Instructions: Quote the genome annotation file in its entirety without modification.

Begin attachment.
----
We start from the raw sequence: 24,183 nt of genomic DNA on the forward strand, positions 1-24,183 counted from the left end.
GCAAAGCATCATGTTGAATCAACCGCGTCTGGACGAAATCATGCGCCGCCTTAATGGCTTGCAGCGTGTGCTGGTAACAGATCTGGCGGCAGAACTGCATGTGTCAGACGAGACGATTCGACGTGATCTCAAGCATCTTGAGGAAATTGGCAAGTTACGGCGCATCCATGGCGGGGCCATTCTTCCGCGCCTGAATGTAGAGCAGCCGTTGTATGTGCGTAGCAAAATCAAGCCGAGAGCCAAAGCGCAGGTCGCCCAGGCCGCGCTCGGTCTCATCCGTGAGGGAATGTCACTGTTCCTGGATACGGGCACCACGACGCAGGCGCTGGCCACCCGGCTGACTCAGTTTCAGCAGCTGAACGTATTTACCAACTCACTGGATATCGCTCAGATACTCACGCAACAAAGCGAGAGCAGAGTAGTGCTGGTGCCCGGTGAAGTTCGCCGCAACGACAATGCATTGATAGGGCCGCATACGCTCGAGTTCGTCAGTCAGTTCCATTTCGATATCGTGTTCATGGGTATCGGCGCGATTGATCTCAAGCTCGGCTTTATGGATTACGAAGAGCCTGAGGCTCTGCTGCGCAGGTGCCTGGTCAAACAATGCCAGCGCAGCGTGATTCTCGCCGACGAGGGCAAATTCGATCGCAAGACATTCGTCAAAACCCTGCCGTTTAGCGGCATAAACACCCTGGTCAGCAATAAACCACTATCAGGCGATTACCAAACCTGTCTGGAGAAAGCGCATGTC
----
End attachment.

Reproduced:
We start from the raw sequence: 24,183 nt of genomic DNA on the forward strand, positions 1-24,183 counted from the left end.
GCAAAGCATCATGTTGAATCAACCGCGTCTGGACGAAATCATGCGCCGCCTTAATGGCTTGCAGCGTGTGCTGGTAACAGATCTGGCGGCAGAACTGCATGTGTCAGACGAGACGATTCGACGTGATCTCAAGCATCTTGAGGAAATTGGCAAGTTACGGCGCATCCATGGCGGGGCCATTCTTCCGCGCCTGAATGTAGAGCAGCCGTTGTATGTGCGTAGCAAAATCAAGCCGAGAGCCAAAGCGCAGGTCGCCCAGGCCGCGCTCGGTCTCATCCGTGAGGGAATGTCACTGTTCCTGGATACGGGCACCACGACGCAGGCGCTGGCCACCCGGCTGACTCAGTTTCAGCAGCTGAACGTATTTACCAACTCACTGGATATCGCTCAGATACTCACGCAACAAAGCGAGAGCAGAGTAGTGCTGGTGCCCGGTGAAGTTCGCCGCAACGACAATGCATTGATAGGGCCGCATACGCTCGAGTTCGTCAGTCAGTTCCATTTCGATATCGTGTTCATGGGTATCGGCGCGATTGATCTCAAGCTCGGCTTTATGGATTACGAAGAGCCTGAGGCTCTGCTGCGCAGGTGCCTGGTCAAACAATGCCAGCGCAGCGTGATTCTCGCCGACGAGGGCAAATTCGATCGCAAGACATTCGTCAAAACCCTGCCGTTTAGCGGCATAAACACCCTGGTCAGCAATAAACCACTATCAGGCGATTACCAAACCTGTCTGGAGAAAGCGCATGTC